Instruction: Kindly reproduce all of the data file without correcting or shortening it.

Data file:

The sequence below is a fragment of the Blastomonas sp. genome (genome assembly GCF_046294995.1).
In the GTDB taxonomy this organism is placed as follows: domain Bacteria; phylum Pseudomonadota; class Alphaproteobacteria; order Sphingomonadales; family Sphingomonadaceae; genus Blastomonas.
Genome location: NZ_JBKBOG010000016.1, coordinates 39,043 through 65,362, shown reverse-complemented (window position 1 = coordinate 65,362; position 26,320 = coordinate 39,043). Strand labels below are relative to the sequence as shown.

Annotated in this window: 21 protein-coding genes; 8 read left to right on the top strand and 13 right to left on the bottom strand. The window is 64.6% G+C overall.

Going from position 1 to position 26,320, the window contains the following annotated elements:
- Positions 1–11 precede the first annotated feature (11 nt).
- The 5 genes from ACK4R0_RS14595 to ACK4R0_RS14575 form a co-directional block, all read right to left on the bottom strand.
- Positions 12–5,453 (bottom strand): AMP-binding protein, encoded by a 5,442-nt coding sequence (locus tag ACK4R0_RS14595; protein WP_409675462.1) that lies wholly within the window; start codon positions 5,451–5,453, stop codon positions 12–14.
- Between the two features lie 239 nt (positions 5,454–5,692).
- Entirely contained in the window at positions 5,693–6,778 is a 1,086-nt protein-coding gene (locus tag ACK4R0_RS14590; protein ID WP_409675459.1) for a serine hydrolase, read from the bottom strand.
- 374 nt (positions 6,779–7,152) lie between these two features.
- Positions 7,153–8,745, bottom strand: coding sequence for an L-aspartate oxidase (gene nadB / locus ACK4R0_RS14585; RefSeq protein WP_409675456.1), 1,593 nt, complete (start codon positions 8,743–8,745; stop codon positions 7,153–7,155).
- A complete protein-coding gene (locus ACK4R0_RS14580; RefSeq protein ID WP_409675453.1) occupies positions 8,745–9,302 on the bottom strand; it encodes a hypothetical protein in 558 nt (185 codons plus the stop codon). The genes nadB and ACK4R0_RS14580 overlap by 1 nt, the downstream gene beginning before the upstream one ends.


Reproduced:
The sequence below is a fragment of the Blastomonas sp. genome (genome assembly GCF_046294995.1).
In the GTDB taxonomy this organism is placed as follows: domain Bacteria; phylum Pseudomonadota; class Alphaproteobacteria; order Sphingomonadales; family Sphingomonadaceae; genus Blastomonas.
Genome location: NZ_JBKBOG010000016.1, coordinates 39,043 through 65,362, shown reverse-complemented (window position 1 = coordinate 65,362; position 26,320 = coordinate 39,043). Strand labels below are relative to the sequence as shown.

Annotated in this window: 21 protein-coding genes; 8 read left to right on the top strand and 13 right to left on the bottom strand. The window is 64.6% G+C overall.

Going from position 1 to position 26,320, the window contains the following annotated elements:
- Positions 1–11 precede the first annotated feature (11 nt).
- The 5 genes from ACK4R0_RS14595 to ACK4R0_RS14575 form a co-directional block, all read right to left on the bottom strand.
- Positions 12–5,453 (bottom strand): AMP-binding protein, encoded by a 5,442-nt coding sequence (locus tag ACK4R0_RS14595; protein WP_409675462.1) that lies wholly within the window; start codon positions 5,451–5,453, stop codon positions 12–14.
- Between the two features lie 239 nt (positions 5,454–5,692).
- Entirely contained in the window at positions 5,693–6,778 is a 1,086-nt protein-coding gene (locus tag ACK4R0_RS14590; protein ID WP_409675459.1) for a serine hydrolase, read from the bottom strand.
- 374 nt (positions 6,779–7,152) lie between these two features.
- Positions 7,153–8,745, bottom strand: coding sequence for an L-aspartate oxidase (gene nadB / locus ACK4R0_RS14585; RefSeq protein WP_409675456.1), 1,593 nt, complete (start codon positions 8,743–8,745; stop codon positions 7,153–7,155).
- A complete protein-coding gene (locus ACK4R0_RS14580; RefSeq protein ID WP_409675453.1) occupies positions 8,745–9,302 on the bottom strand; it encodes a hypothetical protein in 558 nt (185 codons plus the stop codon). The genes nadB and ACK4R0_RS14580 overlap by 1 nt, the downstream gene beginning before the upstream one ends.